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|Fasciculus cuneatus is 3b, in blue at upper right.|
|Latin||fasciculus cuneatus medullae spinalis|
|Gray's||subject #185 763|
|Diagram of the principal fasciculi of the spinal cord.|
The fasciculus cuneatus (tract of Burdach, named for Karl Friedrich Burdach) is triangular on transverse section, and lies between the fasciculus gracilis and the posterior column, its base corresponding with the surface of the medulla spinalis.
Its fibers, larger than those of the fasciculus gracilis, are mostly derived from the same source, viz., the posterior nerve roots.
Some ascend for only a short distance in the tract, and, entering the gray matter, come into close relationship with the cells of the dorsal nucleus; while others can be traced as far as the medulla oblongata, where they end in the gracile and cuneate nuclei.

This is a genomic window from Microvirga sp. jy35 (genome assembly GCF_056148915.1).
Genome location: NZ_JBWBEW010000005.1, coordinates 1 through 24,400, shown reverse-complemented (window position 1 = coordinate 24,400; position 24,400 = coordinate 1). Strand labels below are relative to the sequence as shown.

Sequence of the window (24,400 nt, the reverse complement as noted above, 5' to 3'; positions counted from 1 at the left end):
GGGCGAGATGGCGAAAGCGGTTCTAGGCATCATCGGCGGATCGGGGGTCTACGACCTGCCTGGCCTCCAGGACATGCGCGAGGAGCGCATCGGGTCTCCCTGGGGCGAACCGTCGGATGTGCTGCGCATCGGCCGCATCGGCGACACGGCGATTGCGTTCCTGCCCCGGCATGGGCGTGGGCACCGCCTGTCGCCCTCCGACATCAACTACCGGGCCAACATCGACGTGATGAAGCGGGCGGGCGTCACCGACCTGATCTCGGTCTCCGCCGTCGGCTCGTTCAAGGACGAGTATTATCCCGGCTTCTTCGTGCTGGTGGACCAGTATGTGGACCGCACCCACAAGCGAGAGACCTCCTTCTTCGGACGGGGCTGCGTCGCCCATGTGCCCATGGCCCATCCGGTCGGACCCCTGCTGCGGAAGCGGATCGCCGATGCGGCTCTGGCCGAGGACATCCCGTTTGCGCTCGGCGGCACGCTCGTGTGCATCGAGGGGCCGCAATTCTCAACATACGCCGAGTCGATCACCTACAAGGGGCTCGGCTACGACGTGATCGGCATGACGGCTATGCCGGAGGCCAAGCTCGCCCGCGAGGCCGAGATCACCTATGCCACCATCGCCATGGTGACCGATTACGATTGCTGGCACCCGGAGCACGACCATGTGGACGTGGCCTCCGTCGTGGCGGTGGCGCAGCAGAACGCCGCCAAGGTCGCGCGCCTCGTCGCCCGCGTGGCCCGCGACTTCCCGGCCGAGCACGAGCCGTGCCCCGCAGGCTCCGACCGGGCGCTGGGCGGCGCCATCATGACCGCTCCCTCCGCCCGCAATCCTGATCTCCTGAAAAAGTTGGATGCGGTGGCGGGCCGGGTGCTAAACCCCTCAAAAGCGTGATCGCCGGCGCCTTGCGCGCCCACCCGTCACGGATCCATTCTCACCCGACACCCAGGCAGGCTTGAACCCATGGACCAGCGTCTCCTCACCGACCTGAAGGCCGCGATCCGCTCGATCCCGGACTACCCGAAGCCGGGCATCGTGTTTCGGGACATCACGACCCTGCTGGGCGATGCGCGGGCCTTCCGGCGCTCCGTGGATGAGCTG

The Fasciculus cuneatus transmits fine touch, fine pressure, vibration and proprioception information from spinal nerves located in dermatomes C1 through T6. The Fasciculus cuneatus tract is composed of 1st order neurons that synapse onto 2nd order neurons in the brain stem. The 2nd order neurons decussate in the Brainstem and continue on to the Thalamus where the 2nd order neurons synapse onto 3rd order neurons. The 3rd order neurons carry the received signals to the Somatosensory Cortex where the signals, in the form of action potentials are interpreted.
This article was originally based on an entry from a public domain edition of Gray's Anatomy. As such, some of the information contained herein may be outdated. Please edit the article if this is the case, and feel free to remove this notice when it is no longer relevant.
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